And a pantry stocked with the necessities. I think I will make a big pot of potato soup in just awhile.

So, the self sufficiency model of homesteading is practical, and gives a great sense of security and calm, even with a storm raging outside.  And if the storm turns out to be a bust (doubtful) then, no matter. We just continue our routine.

Here is a great method of preserving pantry items that I've started using quite a bit. It is called dry canning.  It is ONLY for DRY goods- things like pasta, rice, flour, cereal, coffee, tea, dried fruits or veggies -things like that.    Most of my pantry space is in the cellar.... which can be humid, and which also has a few resident mice.  So i must protect foods from both the moisture, and the mice.  Glass jars are mice proof, but could still allow some moisture.  Enter, the vacuum seal jar attachment for a food saver machine, and a simple manual vacuum pump.

Here are some jars with a few things I want to seal up. A friend gave me some coffee (yay) and some peanuts.  The last jar is some dried coconut that came jn a plastic bag... definitely not mouse proof! And there is a the jar attachment, and the vacuum pump.

Just pop the jar attachment on the jar with only the lid, not the ring.  The vacuum pump has a gauge. I aim for the 20 on the gague, as that is what the foodsaver machine will produce, if you are lucky enough to have one of those.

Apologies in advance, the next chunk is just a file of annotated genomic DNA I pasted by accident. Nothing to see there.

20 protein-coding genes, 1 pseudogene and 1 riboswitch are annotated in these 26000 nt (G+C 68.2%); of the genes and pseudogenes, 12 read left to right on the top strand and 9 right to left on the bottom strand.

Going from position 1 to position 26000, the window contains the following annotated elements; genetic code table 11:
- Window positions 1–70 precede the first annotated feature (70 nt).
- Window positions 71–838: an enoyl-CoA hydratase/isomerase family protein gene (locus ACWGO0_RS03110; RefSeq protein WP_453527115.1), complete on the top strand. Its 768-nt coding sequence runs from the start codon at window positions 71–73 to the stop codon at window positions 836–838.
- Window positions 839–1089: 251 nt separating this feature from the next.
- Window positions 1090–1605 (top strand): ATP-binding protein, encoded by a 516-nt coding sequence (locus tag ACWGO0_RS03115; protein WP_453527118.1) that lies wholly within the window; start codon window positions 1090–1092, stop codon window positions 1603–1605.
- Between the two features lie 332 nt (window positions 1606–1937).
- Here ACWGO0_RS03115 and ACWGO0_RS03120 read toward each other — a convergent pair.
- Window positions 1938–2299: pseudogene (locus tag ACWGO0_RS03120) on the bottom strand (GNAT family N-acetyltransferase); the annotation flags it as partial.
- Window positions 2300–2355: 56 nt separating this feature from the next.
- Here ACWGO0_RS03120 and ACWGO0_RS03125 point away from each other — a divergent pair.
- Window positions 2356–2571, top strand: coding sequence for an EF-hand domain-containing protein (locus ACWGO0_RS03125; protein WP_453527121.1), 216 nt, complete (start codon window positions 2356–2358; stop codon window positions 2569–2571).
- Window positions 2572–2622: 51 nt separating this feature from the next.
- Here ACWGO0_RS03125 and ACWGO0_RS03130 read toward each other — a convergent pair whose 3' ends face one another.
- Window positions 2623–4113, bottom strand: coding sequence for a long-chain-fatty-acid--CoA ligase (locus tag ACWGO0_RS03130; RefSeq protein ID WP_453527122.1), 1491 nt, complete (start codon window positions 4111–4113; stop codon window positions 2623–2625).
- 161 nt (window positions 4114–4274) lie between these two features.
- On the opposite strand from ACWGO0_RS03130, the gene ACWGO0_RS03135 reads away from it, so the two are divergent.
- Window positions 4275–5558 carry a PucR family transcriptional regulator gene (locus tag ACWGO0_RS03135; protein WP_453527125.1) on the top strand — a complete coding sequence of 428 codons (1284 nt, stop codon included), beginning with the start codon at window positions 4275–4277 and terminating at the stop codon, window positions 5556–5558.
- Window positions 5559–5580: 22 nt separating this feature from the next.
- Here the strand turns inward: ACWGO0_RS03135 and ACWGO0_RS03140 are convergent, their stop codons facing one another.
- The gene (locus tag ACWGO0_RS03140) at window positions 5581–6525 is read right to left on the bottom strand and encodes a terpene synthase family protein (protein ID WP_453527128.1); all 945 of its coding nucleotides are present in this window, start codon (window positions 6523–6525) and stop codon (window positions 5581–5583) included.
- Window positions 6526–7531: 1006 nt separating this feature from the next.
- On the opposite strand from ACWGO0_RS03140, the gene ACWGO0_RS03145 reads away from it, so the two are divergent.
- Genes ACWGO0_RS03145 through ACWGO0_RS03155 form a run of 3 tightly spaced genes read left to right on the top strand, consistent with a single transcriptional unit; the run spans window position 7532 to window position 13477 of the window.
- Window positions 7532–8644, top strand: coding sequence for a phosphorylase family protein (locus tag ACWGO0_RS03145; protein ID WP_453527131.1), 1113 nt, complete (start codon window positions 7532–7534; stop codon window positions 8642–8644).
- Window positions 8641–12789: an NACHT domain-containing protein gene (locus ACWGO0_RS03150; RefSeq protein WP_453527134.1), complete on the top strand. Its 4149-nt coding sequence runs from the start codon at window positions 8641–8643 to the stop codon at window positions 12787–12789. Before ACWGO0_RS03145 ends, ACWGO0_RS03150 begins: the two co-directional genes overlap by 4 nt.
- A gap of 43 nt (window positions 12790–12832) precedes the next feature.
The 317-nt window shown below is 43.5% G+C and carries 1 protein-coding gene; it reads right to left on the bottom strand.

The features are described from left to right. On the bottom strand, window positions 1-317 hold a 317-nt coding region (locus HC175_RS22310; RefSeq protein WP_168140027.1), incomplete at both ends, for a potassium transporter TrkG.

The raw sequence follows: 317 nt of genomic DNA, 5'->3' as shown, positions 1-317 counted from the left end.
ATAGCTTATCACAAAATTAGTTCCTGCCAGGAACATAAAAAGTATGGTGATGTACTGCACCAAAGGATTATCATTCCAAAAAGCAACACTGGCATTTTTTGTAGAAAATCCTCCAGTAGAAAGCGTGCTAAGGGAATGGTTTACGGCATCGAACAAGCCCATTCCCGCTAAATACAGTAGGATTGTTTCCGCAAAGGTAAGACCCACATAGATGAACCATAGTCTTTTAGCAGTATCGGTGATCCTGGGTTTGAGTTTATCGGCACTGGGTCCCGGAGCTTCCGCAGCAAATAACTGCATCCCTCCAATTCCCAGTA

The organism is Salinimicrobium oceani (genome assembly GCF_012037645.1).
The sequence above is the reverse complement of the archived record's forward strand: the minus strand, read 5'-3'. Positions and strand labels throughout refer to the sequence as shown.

That's all there is to it!  The manual (ie. hand cranked) pump is a little bit of work. You will get some stronger forearms.  But what I really like about this method is that, since I am not heating the jars, the lids can be re -used.  And it does keep out mice and moisture!  This puts a seal on the jar same as if you had used the canner.   
Tips: I often use  some of those silica dessicant packets, especially for dried friit or veggies as extra moisture control.
An oxygen absorber will also produce a vacuum seal on the jar wjth no work on your part. But they are a single use, so I tend not to use them. 

Weather.  Was zero this morning. Now in the teens. Hasnt started snowing yet, but the sky is heavy.... we can almost smell snow in the air!
Wildlife:just the usual suspects.
training: Planks, baby!

JOB 36:33
His thunder announces the coming storm. Even the cattle make known its approach.

( see, the critters DO know when a storm  is coming!)







Sunday, January 25, 2015

Thinking About Barns


So, in preparation for building a barn, hopefully later this year, I have been scanning the web for ideas.  Though it would be wonderful to have a grand old barn, our budget is for a smaller, simpler structure that is functional.


 Maybe not quite this small.....
And definitely not this big.
This is about right.
Due to the location, I think we will need to go with a breezeway style like this, rather than a center aisle.  But we are still in the early planning stages.  I need at least two stalls, a tack room, and hay storage.  it is exciting and fun to think about.

Weather:32 and sparkling sunshine today. Wonderful.  The temps have dropped and we are expecting near zero by morning. I locked the hens up early so the coop might build up a little body heat.